I just finished Cassandra Clare's followup trilogy to her Mortal Instruments series, The Infernal Devices. Like Mortal Instruments (the first of which, City of Bones, is about to be a movie), and a slew of other series geared toward teenage girls, it's quick and light reading, but Clare is an excellent writer, so she can weave a more believable, engaging tale than a lot of other authors I've encountered. It's worth mentioning that for me, The Infernal Devices was several lengths better than The Mortal Instruments. I think Clare honed her craft. ;)
Another good author pick might be Libba Bray, whose latest title, The Diviners, I just borrowed and am about to start. I was impressed by the first in a trilogy of hers, A Great and Terrible Beauty, even if the second two fell a little flat. I've heard The Diviners is another winner.
I thought I would include a list of books I've enjoyed, just in case you find yourself curious:
The Infernal Devices Trilogy -- Cassandra Clare
The Mortal Instruments Series -- Cassandra Clare
A Great and Terrible Beauty -- Libba Bray
The Unbecoming of Mara Dyer -- Michelle Hodkin
Harry Potter -- J.K. Rowling (obviously)
The Hunger Games -- Suzanne Collins
The Giver -- Lois Lowry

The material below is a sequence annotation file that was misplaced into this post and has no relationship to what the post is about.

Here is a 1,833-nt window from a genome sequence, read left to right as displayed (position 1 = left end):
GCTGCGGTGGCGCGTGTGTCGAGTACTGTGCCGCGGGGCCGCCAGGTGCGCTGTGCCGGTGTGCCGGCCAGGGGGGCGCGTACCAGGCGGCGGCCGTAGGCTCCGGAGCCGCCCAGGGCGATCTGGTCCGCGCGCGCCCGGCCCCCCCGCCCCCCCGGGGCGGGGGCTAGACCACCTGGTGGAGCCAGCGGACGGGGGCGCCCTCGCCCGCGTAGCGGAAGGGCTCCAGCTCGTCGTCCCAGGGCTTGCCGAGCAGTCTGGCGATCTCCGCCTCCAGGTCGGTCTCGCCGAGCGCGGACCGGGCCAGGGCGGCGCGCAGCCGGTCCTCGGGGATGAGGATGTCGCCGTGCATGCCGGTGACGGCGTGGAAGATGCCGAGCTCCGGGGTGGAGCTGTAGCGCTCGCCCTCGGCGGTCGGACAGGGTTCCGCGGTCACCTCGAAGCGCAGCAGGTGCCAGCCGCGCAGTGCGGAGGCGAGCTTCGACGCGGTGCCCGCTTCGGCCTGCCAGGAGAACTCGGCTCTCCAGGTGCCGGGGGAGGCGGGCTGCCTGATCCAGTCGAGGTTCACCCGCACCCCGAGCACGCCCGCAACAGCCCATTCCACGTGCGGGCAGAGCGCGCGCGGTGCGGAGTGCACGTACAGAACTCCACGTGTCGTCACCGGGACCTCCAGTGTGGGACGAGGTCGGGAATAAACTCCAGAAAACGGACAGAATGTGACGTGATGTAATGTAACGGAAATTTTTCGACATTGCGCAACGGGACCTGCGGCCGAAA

Weetzie Bat Series -- Francesca Lia Block
Hush, Hush -- Becca Fitzpatrick
Not to mention that big-time adult fiction authors such as James Patterson, John Grisham, Jodi Picoult and others are now trying their hand at young adult fiction and succeeding commercially.
The reason I love The Infernal Devices trilogy, for example, is that it puts the protagonist (usually a teenage girl in teen fiction) squarely in her place as heroine. She is depicted as intelligent, a little headstrong, and the type of girl who goes after what she wants, even if she's not totally sure what that is all the time. Of course, they're teenagers; they don't know what they want. This is what gives teen fiction that bit of an edge, in my opinion, when it's done well: the visceral, emotional, teenage response to everything creates conflict in itself. The theme or plot is usually a little less complex than adult fiction--that should go without saying. But where adult characters might try to sort things out logically, such as a middle-aged character looking back on past experiences which shape this new experience, teen characters don't have past experience to guide their decisions, so their responses to conflict are usually rash and immediate. And the basis for even more conflict. Authors who can really tap into the emotional whirlwind of teenage characters are the ones who can create really engaging fiction.
Summer reading at its best!
NPR.org has a great list of 100 Best-Ever Teen Novels, some classics and some recent titles. A good place to start!